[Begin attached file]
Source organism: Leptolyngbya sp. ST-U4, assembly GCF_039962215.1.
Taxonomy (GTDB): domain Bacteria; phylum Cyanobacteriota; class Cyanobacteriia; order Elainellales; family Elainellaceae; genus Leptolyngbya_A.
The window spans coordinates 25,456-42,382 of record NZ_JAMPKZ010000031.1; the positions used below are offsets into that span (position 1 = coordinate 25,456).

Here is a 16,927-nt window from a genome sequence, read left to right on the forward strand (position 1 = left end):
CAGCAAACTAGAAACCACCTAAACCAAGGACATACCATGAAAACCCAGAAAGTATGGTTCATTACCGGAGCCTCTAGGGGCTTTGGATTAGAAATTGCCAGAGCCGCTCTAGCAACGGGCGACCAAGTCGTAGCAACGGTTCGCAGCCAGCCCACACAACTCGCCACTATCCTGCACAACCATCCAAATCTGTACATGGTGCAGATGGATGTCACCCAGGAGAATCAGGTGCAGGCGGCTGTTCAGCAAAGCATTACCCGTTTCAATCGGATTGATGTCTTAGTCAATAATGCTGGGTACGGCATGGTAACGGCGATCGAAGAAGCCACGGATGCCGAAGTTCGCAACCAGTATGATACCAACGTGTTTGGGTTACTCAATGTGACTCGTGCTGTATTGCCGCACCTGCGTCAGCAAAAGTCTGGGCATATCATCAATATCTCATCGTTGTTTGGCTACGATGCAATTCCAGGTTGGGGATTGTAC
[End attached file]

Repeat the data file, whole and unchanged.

Source organism: Leptolyngbya sp. ST-U4, assembly GCF_039962215.1.
Taxonomy (GTDB): domain Bacteria; phylum Cyanobacteriota; class Cyanobacteriia; order Elainellales; family Elainellaceae; genus Leptolyngbya_A.
The window spans coordinates 25,456-42,382 of record NZ_JAMPKZ010000031.1; the positions used below are offsets into that span (position 1 = coordinate 25,456).

Here is a 16,927-nt window from a genome sequence, read left to right on the forward strand (position 1 = left end):
CAGCAAACTAGAAACCACCTAAACCAAGGACATACCATGAAAACCCAGAAAGTATGGTTCATTACCGGAGCCTCTAGGGGCTTTGGATTAGAAATTGCCAGAGCCGCTCTAGCAACGGGCGACCAAGTCGTAGCAACGGTTCGCAGCCAGCCCACACAACTCGCCACTATCCTGCACAACCATCCAAATCTGTACATGGTGCAGATGGATGTCACCCAGGAGAATCAGGTGCAGGCGGCTGTTCAGCAAAGCATTACCCGTTTCAATCGGATTGATGTCTTAGTCAATAATGCTGGGTACGGCATGGTAACGGCGATCGAAGAAGCCACGGATGCCGAAGTTCGCAACCAGTATGATACCAACGTGTTTGGGTTACTCAATGTGACTCGTGCTGTATTGCCGCACCTGCGTCAGCAAAAGTCTGGGCATATCATCAATATCTCATCGTTGTTTGGCTACGATGCAATTCCAGGTTGGGGATTGTAC